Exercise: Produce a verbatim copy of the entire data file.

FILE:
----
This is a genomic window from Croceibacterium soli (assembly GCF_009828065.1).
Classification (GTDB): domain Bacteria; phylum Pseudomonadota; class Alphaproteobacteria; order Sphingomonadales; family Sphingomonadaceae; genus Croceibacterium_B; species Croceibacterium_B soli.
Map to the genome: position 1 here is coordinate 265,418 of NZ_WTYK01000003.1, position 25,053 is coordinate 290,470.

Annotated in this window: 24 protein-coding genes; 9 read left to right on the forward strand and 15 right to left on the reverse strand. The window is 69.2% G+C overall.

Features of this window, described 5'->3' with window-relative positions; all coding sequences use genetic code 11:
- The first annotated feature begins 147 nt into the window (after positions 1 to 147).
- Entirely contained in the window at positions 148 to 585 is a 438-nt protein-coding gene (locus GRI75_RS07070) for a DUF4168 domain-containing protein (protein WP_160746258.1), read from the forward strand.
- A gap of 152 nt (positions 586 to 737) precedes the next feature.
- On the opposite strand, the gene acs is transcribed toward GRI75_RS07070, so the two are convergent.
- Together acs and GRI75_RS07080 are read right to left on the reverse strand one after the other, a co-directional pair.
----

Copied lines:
This is a genomic window from Croceibacterium soli (assembly GCF_009828065.1).
Classification (GTDB): domain Bacteria; phylum Pseudomonadota; class Alphaproteobacteria; order Sphingomonadales; family Sphingomonadaceae; genus Croceibacterium_B; species Croceibacterium_B soli.
Map to the genome: position 1 here is coordinate 265,418 of NZ_WTYK01000003.1, position 25,053 is coordinate 290,470.

Annotated in this window: 24 protein-coding genes; 9 read left to right on the forward strand and 15 right to left on the reverse strand. The window is 69.2% G+C overall.

Features of this window, described 5'->3' with window-relative positions; all coding sequences use genetic code 11:
- The first annotated feature begins 147 nt into the window (after positions 1 to 147).
- Entirely contained in the window at positions 148 to 585 is a 438-nt protein-coding gene (locus GRI75_RS07070) for a DUF4168 domain-containing protein (protein WP_160746258.1), read from the forward strand.
- A gap of 152 nt (positions 586 to 737) precedes the next feature.
- On the opposite strand, the gene acs is transcribed toward GRI75_RS07070, so the two are convergent.
- Together acs and GRI75_RS07080 are read right to left on the reverse strand one after the other, a co-directional pair.